New York was a transformative place for Wise to do just that. He crashed with friends on arriving in the city in 2010, taking odd jobs in tutoring, retail and nude modelling (which he still does now) for various fine art schools. He took in music and art wherever he could: if someone posted an event on Facebook, he was there. Inspired by everything from literature to the queer rap scene, the serpentwithfeet persona slowly began to emerge. This year, Wise began working with Robin Carolan of Tri Angle Records.

Thematically, Wise says serpentwithfeet is inspired by the narrator of Dostoevsky’s Notes From the Underground, a “brooding, gaunt-faced, wiry, neurotic man who lives alone in a chamber”. He also draws on “the physicality and piercing sadness” of Kazuo Ohno, one of the founders of butoh. “It’s a Japanese art form that takes pedestrian movement and hyperbolises it, intensifies it,” he explains. “I always think about taking these plain spaces – me in bed or in my living room, writing these sad love letters, but to myself, or to this lover that doesn’t exist. Figuring out the movement, the lighting. But always staying in my house, in this restricting space.”

He’s also a big fan of the author Toni Morrison. “I read her Song of Solomon in 2012 and within the first few pages, I just wept,” says Wise. “It was like she was reading my sequestered writings. It was a novel where she explored black masculinity and the frailty of black maleness, the lie of black maleness, but also the truth. She was reading black men’s relationship with their moms, and how we deal with intra-family love, when it’s incest. You don’t leave feeling accosted, you leave feeling enriched and rejuvenated.”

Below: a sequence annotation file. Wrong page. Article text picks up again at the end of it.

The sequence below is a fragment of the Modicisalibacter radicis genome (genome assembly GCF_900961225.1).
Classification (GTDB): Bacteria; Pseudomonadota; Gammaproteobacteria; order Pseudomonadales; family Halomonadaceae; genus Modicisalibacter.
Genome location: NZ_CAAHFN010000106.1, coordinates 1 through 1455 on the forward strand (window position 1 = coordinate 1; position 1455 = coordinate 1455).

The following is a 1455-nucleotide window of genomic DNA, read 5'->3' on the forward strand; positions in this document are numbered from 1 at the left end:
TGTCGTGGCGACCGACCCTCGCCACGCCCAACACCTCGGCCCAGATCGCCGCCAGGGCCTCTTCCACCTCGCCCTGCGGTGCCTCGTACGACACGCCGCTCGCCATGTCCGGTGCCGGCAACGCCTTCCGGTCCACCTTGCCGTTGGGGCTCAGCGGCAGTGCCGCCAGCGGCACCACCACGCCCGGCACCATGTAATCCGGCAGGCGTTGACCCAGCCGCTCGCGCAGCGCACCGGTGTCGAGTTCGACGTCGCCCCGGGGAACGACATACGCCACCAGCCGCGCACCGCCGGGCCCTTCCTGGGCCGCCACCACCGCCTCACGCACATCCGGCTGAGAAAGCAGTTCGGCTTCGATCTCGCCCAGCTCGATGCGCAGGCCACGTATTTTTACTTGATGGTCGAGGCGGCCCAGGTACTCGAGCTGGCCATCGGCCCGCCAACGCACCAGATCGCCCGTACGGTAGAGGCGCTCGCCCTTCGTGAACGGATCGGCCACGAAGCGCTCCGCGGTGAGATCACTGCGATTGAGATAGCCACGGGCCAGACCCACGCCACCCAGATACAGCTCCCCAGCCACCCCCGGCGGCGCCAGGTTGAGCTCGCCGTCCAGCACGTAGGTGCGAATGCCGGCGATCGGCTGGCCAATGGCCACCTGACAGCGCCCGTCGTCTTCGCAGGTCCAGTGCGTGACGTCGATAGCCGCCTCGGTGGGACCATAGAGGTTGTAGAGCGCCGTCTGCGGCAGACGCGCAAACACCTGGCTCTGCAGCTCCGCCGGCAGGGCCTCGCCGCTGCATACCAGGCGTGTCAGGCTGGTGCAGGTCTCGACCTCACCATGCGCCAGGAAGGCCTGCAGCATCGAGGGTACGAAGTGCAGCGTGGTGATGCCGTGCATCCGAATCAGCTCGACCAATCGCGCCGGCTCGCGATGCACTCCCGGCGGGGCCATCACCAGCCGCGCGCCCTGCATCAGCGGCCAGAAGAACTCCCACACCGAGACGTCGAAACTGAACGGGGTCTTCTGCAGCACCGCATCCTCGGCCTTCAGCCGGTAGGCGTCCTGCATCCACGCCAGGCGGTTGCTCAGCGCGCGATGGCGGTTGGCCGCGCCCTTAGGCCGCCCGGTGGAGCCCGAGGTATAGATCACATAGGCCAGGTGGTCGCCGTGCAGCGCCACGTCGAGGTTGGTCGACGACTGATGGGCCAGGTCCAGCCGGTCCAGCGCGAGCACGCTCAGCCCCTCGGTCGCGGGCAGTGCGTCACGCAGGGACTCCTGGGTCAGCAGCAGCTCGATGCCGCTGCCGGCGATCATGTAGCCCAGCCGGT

“I couldn’t brush all these questions about gender and my body and my blackness under the rug any longer. I couldn’t just ignore it any more. Everything was ripped from under me” — serpentwithfeet

After reading the book, Wise decided to host a discussion group in his house on the subject, taking down copious notes, all of which he says was a foundational experience in shaping what serpentwithfeet would become. “Around that time, artists like Mykki Blanco and Le1f were getting bigger. I couldn’t brush all these questions about gender and my body and my blackness under the rug any longer. I couldn’t just ignore it any more. Everything was ripped from under me. I had this book inspiring me to understand myself, I had these rappers helping me to understand myself. That was summer 2012. By 2013, I had the basis of what I wanted to do. I constantly wanted to be vulnerable. Before, I wanted to make music that was exciting. Whereas with this, I wanted to look at myself all the time, and just poke and poke and poke.”

As you’d expect, Wise is thoughtful about identity and sexuality, and the ways they do and don’t work their way into his art. “I used to say my music was about being gay, about being queer or being black. But I am those things,” he says, weighing the difference between making music about identity and simply making music while existing in the world as himself. “When I think about all the crimes against black bodies, black male bodies, black women’s bodies, trans bodies, brown bodies, anything that isn’t dominant, I want to make stuff that’s explicit. But that is just not how I write. I often feel bad about it, but my activism is much more subtle. And that’s something I’m learning to embrace.”

Could it be more radical simply to exist, to give yourself licence to just be? “Sometimes I ask myself, ‘Am I being lazy? Am I being complacent?’ But just existing in the world, especially at a time when a lot of bodies are told that they shouldn’t... I think it’s revolutionary to just stand and exist and take selfies. Just taking a picture of my brown face. It is revolutionary, but sometimes it’s hard to see it that way.”

To be a serpent with feet is to be elusive and fluid, while still wanting to charge through life, says Wise. “As a gay black man, that’s something I’m constantly thinking about, being well-versed and being intellectually agile. Being socially agile, being sexually agile. Serpentwithfeet reminds me those are goals. There should be no place that is not my territory.”

Make-up Justine Purdue at Tim Howard Management using M.A.C